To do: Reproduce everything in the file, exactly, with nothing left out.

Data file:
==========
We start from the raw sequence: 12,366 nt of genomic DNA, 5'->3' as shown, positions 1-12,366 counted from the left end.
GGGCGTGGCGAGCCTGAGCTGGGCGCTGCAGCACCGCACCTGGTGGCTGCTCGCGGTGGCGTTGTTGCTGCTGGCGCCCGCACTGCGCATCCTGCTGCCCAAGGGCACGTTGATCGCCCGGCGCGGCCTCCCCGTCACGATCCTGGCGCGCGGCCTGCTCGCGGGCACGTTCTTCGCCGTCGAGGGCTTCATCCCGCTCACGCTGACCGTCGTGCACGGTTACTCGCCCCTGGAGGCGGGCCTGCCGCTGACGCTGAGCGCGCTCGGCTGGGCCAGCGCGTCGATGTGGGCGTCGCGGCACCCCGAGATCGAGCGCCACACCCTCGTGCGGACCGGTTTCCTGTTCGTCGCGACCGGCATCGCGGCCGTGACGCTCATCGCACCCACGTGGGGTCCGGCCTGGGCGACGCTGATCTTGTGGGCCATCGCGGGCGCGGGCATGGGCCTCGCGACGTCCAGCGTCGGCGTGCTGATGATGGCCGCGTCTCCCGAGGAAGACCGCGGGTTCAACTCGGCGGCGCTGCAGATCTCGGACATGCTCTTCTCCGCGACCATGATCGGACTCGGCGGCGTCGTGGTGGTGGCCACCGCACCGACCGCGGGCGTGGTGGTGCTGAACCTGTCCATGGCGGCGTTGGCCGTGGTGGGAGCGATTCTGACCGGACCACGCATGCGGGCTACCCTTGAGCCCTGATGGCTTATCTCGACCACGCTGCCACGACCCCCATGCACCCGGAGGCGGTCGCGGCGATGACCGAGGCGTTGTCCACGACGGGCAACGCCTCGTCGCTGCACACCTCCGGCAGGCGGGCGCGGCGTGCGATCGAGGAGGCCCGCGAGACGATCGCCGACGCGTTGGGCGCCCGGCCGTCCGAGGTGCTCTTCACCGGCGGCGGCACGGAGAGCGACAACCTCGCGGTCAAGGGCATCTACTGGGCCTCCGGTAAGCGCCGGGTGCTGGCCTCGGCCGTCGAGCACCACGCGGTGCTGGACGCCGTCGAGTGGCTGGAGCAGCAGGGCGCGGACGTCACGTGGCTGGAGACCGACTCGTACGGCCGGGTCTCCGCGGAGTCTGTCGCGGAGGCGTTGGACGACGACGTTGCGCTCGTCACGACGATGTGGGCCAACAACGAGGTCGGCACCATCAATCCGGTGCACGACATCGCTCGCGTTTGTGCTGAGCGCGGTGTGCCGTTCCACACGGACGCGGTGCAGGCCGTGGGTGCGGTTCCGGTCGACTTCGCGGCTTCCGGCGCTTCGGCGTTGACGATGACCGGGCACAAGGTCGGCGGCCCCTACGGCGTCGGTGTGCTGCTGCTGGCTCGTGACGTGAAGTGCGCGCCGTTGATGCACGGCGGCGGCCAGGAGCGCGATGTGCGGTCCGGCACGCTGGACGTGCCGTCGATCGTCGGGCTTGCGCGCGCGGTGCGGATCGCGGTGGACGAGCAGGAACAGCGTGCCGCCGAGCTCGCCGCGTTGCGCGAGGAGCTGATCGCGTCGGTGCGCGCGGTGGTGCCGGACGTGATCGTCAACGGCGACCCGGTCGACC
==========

We start from the raw sequence: 12,366 nt of genomic DNA, 5'->3' as shown, positions 1-12,366 counted from the left end.
GGGCGTGGCGAGCCTGAGCTGGGCGCTGCAGCACCGCACCTGGTGGCTGCTCGCGGTGGCGTTGTTGCTGCTGGCGCCCGCACTGCGCATCCTGCTGCCCAAGGGCACGTTGATCGCCCGGCGCGGCCTCCCCGTCACGATCCTGGCGCGCGGCCTGCTCGCGGGCACGTTCTTCGCCGTCGAGGGCTTCATCCCGCTCACGCTGACCGTCGTGCACGGTTACTCGCCCCTGGAGGCGGGCCTGCCGCTGACGCTGAGCGCGCTCGGCTGGGCCAGCGCGTCGATGTGGGCGTCGCGGCACCCCGAGATCGAGCGCCACACCCTCGTGCGGACCGGTTTCCTGTTCGTCGCGACCGGCATCGCGGCCGTGACGCTCATCGCACCCACGTGGGGTCCGGCCTGGGCGACGCTGATCTTGTGGGCCATCGCGGGCGCGGGCATGGGCCTCGCGACGTCCAGCGTCGGCGTGCTGATGATGGCCGCGTCTCCCGAGGAAGACCGCGGGTTCAACTCGGCGGCGCTGCAGATCTCGGACATGCTCTTCTCCGCGACCATGATCGGACTCGGCGGCGTCGTGGTGGTGGCCACCGCACCGACCGCGGGCGTGGTGGTGCTGAACCTGTCCATGGCGGCGTTGGCCGTGGTGGGAGCGATTCTGACCGGACCACGCATGCGGGCTACCCTTGAGCCCTGATGGCTTATCTCGACCACGCTGCCACGACCCCCATGCACCCGGAGGCGGTCGCGGCGATGACCGAGGCGTTGTCCACGACGGGCAACGCCTCGTCGCTGCACACCTCCGGCAGGCGGGCGCGGCGTGCGATCGAGGAGGCCCGCGAGACGATCGCCGACGCGTTGGGCGCCCGGCCGTCCGAGGTGCTCTTCACCGGCGGCGGCACGGAGAGCGACAACCTCGCGGTCAAGGGCATCTACTGGGCCTCCGGTAAGCGCCGGGTGCTGGCCTCGGCCGTCGAGCACCACGCGGTGCTGGACGCCGTCGAGTGGCTGGAGCAGCAGGGCGCGGACGTCACGTGGCTGGAGACCGACTCGTACGGCCGGGTCTCCGCGGAGTCTGTCGCGGAGGCGTTGGACGACGACGTTGCGCTCGTCACGACGATGTGGGCCAACAACGAGGTCGGCACCATCAATCCGGTGCACGACATCGCTCGCGTTTGTGCTGAGCGCGGTGTGCCGTTCCACACGGACGCGGTGCAGGCCGTGGGTGCGGTTCCGGTCGACTTCGCGGCTTCCGGCGCTTCGGCGTTGACGATGACCGGGCACAAGGTCGGCGGCCCCTACGGCGTCGGTGTGCTGCTGCTGGCTCGTGACGTGAAGTGCGCGCCGTTGATGCACGGCGGCGGCCAGGAGCGCGATGTGCGGTCCGGCACGCTGGACGTGCCGTCGATCGTCGGGCTTGCGCGCGCGGTGCGGATCGCGGTGGACGAGCAGGAACAGCGTGCCGCCGAGCTCGCCGCGTTGCGCGAGGAGCTGATCGCGTCGGTGCGCGCGGTGGTGCCGGACGTGATCGTCAACGGCGACCCGGTCGACC